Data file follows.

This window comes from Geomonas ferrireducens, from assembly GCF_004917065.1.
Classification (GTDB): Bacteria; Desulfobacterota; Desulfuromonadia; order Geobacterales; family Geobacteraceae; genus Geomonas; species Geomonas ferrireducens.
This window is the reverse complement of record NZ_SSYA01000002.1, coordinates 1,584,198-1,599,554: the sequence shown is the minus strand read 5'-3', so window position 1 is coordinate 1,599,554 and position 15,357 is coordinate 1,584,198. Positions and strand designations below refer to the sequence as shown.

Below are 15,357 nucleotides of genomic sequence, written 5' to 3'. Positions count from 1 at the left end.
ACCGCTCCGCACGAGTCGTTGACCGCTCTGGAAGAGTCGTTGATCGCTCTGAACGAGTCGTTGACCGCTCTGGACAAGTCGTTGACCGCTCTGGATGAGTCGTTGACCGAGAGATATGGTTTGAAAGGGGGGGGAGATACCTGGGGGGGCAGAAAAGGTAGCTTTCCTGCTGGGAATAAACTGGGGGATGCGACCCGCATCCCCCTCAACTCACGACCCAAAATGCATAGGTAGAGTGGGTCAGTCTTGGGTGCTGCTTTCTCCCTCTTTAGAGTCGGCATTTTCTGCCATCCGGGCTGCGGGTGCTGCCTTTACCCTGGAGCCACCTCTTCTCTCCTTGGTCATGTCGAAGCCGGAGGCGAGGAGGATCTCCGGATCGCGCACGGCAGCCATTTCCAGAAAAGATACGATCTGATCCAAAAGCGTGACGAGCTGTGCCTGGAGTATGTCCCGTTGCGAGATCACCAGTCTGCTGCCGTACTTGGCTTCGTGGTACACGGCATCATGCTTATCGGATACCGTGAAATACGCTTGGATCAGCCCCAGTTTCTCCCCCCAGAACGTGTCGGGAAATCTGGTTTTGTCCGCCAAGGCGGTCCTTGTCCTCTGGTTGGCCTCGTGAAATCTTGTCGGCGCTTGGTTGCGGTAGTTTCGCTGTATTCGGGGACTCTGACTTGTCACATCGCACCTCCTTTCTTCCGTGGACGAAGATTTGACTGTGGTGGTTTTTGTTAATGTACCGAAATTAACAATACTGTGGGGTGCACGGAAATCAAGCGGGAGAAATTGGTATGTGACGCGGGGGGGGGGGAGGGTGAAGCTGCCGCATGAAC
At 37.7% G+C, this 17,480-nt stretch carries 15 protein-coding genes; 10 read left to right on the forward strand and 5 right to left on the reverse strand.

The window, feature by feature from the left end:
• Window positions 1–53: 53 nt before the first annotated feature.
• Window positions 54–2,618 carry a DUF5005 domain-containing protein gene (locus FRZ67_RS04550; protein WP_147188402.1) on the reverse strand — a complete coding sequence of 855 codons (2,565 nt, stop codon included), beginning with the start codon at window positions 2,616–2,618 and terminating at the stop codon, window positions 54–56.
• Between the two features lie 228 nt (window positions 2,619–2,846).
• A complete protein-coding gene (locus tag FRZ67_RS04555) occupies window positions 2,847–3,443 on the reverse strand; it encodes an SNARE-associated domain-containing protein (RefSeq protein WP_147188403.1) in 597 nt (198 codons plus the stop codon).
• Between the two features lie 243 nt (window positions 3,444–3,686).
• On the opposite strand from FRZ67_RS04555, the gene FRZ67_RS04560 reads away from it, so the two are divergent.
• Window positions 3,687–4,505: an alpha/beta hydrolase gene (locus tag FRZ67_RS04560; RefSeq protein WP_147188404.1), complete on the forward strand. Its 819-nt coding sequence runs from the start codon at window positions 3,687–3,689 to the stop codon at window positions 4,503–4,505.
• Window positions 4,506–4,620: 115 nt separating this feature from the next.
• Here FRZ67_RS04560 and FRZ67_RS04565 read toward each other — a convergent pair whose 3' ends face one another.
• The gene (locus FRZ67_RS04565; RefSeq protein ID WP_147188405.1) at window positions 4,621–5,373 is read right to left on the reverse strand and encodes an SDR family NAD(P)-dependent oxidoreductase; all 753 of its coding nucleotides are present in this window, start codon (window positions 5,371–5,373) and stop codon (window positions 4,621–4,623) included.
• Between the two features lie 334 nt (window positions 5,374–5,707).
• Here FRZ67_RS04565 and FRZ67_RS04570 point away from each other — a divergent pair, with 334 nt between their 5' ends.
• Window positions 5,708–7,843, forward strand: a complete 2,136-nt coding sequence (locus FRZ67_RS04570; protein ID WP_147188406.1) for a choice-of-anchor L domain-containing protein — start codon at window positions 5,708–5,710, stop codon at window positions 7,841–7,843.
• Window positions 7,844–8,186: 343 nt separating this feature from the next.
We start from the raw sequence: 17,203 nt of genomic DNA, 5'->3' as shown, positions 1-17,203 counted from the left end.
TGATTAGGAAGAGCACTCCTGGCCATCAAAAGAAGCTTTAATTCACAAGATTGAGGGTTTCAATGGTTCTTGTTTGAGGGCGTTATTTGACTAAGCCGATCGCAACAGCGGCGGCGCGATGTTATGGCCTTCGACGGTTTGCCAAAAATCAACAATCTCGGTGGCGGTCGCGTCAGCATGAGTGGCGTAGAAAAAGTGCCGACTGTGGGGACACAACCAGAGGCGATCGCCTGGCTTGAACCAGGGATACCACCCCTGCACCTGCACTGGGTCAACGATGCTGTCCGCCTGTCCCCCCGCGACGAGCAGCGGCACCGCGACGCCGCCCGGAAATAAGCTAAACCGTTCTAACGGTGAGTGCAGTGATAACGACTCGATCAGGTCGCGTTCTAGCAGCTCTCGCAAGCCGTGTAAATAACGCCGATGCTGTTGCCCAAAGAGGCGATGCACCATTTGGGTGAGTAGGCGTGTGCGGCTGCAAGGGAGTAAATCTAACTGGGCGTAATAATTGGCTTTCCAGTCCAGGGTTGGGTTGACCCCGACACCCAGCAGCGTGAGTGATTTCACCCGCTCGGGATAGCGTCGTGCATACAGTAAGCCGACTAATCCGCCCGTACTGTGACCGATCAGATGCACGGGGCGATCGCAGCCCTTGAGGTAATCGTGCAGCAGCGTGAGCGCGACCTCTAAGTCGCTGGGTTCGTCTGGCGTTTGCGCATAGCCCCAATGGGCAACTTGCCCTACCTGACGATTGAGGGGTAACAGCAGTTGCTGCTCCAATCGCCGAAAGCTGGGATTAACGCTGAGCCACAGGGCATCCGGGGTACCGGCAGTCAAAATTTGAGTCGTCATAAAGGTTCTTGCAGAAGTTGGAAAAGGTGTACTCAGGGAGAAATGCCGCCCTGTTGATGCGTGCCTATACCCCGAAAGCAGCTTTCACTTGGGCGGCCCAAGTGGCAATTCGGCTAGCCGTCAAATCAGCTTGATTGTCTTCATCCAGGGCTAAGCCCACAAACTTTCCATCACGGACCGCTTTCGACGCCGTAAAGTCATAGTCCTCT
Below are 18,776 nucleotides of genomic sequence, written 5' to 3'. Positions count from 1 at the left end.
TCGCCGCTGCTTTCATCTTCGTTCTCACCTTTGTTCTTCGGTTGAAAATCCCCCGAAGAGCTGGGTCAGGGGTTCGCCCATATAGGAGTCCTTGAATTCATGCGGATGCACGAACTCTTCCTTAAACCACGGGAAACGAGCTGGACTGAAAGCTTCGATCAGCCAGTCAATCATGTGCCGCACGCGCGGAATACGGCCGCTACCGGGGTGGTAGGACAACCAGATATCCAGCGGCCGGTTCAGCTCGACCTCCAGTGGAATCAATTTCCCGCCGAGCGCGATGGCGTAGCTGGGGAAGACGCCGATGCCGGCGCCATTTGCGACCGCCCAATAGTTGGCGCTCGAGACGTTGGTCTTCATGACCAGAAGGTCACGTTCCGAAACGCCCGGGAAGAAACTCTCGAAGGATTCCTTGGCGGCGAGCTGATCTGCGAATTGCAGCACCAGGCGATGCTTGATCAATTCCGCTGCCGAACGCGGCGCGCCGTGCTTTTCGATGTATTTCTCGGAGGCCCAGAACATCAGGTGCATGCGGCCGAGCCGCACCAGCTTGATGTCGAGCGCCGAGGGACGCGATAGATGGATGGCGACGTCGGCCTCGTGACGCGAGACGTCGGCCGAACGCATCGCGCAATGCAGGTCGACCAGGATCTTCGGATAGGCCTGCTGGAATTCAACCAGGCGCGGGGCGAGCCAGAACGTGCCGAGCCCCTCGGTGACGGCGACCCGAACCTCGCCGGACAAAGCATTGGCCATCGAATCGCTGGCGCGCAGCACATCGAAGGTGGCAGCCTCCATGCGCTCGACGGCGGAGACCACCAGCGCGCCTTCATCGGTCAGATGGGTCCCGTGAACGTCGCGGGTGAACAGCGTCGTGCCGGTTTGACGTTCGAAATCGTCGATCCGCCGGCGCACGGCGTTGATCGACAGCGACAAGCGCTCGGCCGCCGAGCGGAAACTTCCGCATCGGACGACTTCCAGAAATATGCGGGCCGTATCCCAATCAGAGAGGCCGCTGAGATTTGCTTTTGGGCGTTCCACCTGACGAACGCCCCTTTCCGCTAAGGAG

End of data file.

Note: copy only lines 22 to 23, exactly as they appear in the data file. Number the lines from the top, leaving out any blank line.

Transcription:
We start from the raw sequence: 17,203 nt of genomic DNA, 5'->3' as shown, positions 1-17,203 counted from the left end.
TGATTAGGAAGAGCACTCCTGGCCATCAAAAGAAGCTTTAATTCACAAGATTGAGGGTTTCAATGGTTCTTGTTTGAGGGCGTTATTTGACTAAGCCGATCGCAACAGCGGCGGCGCGATGTTATGGCCTTCGACGGTTTGCCAAAAATCAACAATCTCGGTGGCGGTCGCGTCAGCATGAGTGGCGTAGAAAAAGTGCCGACTGTGGGGACACAACCAGAGGCGATCGCCTGGCTTGAACCAGGGATACCACCCCTGCACCTGCACTGGGTCAACGATGCTGTCCGCCTGTCCCCCCGCGACGAGCAGCGGCACCGCGACGCCGCCCGGAAATAAGCTAAACCGTTCTAACGGTGAGTGCAGTGATAACGACTCGATCAGGTCGCGTTCTAGCAGCTCTCGCAAGCCGTGTAAATAACGCCGATGCTGTTGCCCAAAGAGGCGATGCACCATTTGGGTGAGTAGGCGTGTGCGGCTGCAAGGGAGTAAATCTAACTGGGCGTAATAATTGGCTTTCCAGTCCAGGGTTGGGTTGACCCCGACACCCAGCAGCGTGAGTGATTTCACCCGCTCGGGATAGCGTCGTGCATACAGTAAGCCGACTAATCCGCCCGTACTGTGACCGATCAGATGCACGGGGCGATCGCAGCCCTTGAGGTAATCGTGCAGCAGCGTGAGCGCGACCTCTAAGTCGCTGGGTTCGTCTGGCGTTTGCGCATAGCCCCAATGGGCAACTTGCCCTACCTGACGATTGAGGGGTAACAGCAGTTGCTGCTCCAATCGCCGAAAGCTGGGATTAACGCTGAGCCACAGGGCATCCGGGGTACCGGCAGTCAAAATTTGAGTCGTCATAAAGGTTCTTGCAGAAGTTGGAAAAGGTGTACTCAGGGAGAAATGCCGCCCTGTTGATGCGTGCCTATACCCCGAAAGCAGCTTTCACTTGGGCGGCCCAAGTGGCAATTCGGCTAGCCGTCAAATCAGCTTGATTGTCTTCATCCAGGGCTAAGCCCACAAACTTTCCATCACGGACCGCTTTCGACGCCGTAAAGTCATAGTCCTCT